7/31/2015

Korean Supreme Court Rules Contingency Fees for Criminal Cases Illegal

The Korean Supreme Court has, recently, ruled that an attorney's contingency fees in criminal cases are against public policy, and are, therefore, illegal in Korea.

The Supreme Court of Korea cited two bodies of law to arrive at its decision: Korea's Civil Act and the Korean Attorney-at-Law Act.

Article 103 of Korea's Civil Act (Juristic Acts Contrary to Social Order) states that a "juristic act that is contrary to good morals and social order shall be null and void."

Article 1 of the Attorney-at-Law Act states that the "mission of any attorney-at-law shall be to defend fundamental human rights and realize social justice." Article 2 of the Attorney-at-Law Act states that "each attorney-at-law shall perform his/her duties independently and freely as a legal professional."

The Supreme Court, then, ruled that contingency fees in criminal cases:
  • Harm the public's perception of lawyers - someone whose mission it is to defend fundamental human rights and help realize social justice; 
  • Hamper the mission of an attorney-at-law who shall operate independently as a legal professional;
  • Reduce the trust of ordinary people in Korea's criminal justice system; and,
  • Are against public policy and social order, and are therefore, illegal.
The American Bar Association Model Rules of Professional Conduct Rule 1.5 prohibits contingency fees in criminal cases and some family law cases.  New York County Lawyers' Association Opinion 714 has noted that the rationale behind the blanket prohibition of contingency fees in criminal cases are three fold:
  1. Arrangements based on acquittal create a conflict of interest and may lead to the potential for compromised representation. Defense attorneys, for example, may be tempted not to plea bargain in order to go to trial and obtain the contingent fee.
  2. The prohibition prevents defense attorneys from taking advantage of criminal defendants who may be willing to pay exorbitant and excessive fees.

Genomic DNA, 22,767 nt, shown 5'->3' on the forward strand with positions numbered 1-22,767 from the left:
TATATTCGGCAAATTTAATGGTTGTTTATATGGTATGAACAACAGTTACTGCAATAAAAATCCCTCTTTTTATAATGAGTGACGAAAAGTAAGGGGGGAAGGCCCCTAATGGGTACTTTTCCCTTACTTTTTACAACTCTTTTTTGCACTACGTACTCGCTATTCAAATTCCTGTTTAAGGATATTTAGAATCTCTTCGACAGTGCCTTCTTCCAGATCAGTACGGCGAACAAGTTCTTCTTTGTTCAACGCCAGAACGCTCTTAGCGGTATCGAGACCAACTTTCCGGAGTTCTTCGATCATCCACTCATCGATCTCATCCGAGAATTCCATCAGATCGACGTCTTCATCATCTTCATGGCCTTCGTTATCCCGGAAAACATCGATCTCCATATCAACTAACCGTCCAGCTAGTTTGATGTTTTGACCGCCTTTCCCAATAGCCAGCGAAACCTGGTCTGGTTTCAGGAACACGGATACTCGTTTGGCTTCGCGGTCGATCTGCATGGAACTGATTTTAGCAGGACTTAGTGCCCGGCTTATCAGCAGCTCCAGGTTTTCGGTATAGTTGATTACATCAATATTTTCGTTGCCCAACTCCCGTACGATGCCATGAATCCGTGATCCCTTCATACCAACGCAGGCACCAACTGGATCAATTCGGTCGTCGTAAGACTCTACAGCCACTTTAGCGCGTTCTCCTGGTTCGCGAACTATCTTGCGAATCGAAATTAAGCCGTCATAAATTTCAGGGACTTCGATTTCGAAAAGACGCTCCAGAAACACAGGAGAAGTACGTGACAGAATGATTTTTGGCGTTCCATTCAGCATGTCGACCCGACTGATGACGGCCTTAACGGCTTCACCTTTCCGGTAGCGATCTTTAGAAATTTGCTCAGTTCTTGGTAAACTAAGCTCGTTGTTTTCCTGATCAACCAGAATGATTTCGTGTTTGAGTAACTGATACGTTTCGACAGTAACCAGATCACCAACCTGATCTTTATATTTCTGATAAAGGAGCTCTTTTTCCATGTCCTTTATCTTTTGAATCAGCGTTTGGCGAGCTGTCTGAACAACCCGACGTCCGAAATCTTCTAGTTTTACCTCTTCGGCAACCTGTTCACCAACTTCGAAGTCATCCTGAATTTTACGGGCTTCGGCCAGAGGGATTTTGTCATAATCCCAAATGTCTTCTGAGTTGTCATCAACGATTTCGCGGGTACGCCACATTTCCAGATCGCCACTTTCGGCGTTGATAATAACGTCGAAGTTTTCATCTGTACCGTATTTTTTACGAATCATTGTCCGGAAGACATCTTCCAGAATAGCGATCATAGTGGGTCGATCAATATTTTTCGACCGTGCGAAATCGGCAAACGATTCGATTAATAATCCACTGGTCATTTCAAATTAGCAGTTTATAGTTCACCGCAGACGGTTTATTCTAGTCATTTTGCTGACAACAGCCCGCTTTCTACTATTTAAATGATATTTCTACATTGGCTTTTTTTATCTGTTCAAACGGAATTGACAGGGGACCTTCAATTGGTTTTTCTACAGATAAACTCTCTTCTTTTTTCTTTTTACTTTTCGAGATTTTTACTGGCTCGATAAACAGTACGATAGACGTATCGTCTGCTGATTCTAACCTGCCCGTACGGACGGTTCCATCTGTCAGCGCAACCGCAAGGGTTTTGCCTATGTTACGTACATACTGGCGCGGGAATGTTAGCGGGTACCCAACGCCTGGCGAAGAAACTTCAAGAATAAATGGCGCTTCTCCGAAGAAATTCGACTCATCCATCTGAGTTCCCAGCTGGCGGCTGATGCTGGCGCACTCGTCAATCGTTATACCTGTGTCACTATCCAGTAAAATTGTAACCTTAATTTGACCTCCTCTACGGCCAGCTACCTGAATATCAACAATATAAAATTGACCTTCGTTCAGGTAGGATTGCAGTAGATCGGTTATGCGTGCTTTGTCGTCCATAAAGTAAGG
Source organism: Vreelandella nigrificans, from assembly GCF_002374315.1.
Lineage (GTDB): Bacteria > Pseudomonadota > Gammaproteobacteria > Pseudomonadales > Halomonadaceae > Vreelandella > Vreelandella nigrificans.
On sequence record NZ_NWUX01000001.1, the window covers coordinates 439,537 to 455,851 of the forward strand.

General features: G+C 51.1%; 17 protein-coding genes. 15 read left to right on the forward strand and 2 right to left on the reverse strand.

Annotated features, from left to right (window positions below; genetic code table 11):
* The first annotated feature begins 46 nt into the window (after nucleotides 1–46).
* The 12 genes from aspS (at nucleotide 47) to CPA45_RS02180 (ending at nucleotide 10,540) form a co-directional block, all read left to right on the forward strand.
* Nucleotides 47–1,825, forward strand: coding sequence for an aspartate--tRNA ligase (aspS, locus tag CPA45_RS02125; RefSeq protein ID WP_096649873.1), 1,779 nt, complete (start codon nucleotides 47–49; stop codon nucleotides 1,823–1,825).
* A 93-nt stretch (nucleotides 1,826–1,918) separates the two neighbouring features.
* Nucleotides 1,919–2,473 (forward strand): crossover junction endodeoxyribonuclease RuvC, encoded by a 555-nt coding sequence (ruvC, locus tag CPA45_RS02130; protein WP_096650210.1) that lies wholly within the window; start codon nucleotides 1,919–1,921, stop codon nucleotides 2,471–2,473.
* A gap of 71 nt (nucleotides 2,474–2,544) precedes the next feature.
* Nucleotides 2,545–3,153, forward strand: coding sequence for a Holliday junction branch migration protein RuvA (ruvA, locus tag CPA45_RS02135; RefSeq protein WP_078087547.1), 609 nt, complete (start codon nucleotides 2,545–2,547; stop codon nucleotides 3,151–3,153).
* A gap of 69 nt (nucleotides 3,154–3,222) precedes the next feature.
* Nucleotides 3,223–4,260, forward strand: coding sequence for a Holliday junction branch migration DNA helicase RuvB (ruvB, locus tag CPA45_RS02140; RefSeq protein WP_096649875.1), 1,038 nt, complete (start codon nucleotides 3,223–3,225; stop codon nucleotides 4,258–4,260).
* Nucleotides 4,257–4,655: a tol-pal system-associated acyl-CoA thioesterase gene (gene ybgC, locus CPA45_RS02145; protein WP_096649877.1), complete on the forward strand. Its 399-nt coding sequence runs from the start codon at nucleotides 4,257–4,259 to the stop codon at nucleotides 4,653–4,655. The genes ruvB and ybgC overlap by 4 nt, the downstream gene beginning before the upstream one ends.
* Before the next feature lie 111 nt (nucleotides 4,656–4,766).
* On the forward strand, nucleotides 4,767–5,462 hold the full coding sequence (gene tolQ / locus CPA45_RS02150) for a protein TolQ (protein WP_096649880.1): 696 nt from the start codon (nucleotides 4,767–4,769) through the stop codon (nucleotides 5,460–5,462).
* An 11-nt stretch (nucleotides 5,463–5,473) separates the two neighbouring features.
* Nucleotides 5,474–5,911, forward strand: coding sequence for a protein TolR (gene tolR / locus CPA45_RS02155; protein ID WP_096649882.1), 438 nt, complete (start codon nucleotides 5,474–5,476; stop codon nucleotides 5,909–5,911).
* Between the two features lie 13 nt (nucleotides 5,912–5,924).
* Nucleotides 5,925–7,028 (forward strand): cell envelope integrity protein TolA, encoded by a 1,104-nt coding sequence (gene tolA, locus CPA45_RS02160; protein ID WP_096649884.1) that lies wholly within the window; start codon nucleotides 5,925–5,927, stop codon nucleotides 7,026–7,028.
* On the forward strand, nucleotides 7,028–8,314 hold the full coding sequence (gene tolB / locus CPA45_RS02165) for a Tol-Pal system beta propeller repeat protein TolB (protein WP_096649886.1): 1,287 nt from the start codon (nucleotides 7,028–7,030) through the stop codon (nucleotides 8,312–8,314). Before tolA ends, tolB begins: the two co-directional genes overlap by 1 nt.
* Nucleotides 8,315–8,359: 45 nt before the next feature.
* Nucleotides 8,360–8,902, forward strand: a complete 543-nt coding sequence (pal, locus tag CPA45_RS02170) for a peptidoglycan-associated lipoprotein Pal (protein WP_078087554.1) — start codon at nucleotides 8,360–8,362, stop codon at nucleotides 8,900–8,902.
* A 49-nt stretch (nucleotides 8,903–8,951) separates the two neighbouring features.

3. There is a general ethical proscription against lawyers acquiring a financial interest in the client's cause and against becoming a joint venturer with the client in the case. The professional judgment of a lawyer should be exercised "free from compromising interests and loyalties." 
In Korea, family law and all other types of matters are still able to be handled via contingency fee.

This holding is being criticized by many attorneys in Korea, since the system is prevalent and a adequate replacement may not be readily available to many attorneys.  The Korean Bar Association is taking the case to the Constitutional Court of Korea.

Many, additionally, contend that the lack of a contingency fee may lead to less aggressive representation by attorneys and a need to move to hourly billing.  Few Korean attorneys bill by the hour and, thus, do not have experience or adequate internal systems to, quickly, move to an hourly billing arrangement.

Often, judges in Korea are criticized for not knowing realities within the legal profession, since most judges in Korea have never engaged in the practice of law outside of their duties as a judge.  The present holding is, possibly, a reaction to an "unreasonable" fee in the particular case, but many question whether the solution of a blanket prohibition is the appropriate remedy for a seemingly isolated situation.

You can read Opinion 714 of the New York County Lawyers' Association here:
New York County Lawyers' Association Committee on Professional Ethics Opinion 714
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info@ipglegal.com

7/25/2015

South Korea moves to Remove Statute of Limitation on Murder

In South Korea, murder has a 25-year statute of limitations. This means that someone cannot be prosecuted for committing murder 25 years after the murder was committed.

A review committee of the National Assembly's Legislation and Judiciary Committee on Wednesday has just pushed through a bill that would remove the statutory 25-year statute of limitations on murder. The bill now awaits approval at the Assembly's plenary session on July 24, 2015.

The revision would not apply to manslaughter (a lesser form of homicide lacking adequate "malice" to qualify as a murder) or parricide (the killing of one's parents).

The move to remove South Korea's statute of limitations on murder has been an ongoing one. In 1999, a 6 year old boy was murdered by an unknown attacker who doused him with sulfuric acid. At that time, the statute of limitations on murder was just 15 years. Korea's Supreme Court last year dismissed his family's request to keep his case open, meaning that his murderer, if he's ever found, would now be immune from prosecution.
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Sean Hayes may be contacted at: SeanHayes@ipglegal.com.

Sean Hayes is co-chair of the Korea Practice Team at IPG Legal. He is the first non-Korean attorney to have worked for the Korean court system (Constitutional Court of Korea) and one of the first non-Koreans to be a regular member of a Korean law faculty.

Sean is ranked, for Korea, as one of only two non-Korean lawyers as a Top Attorney by AsiaLaw. Sean's profile may be found at: Sean C. Hayes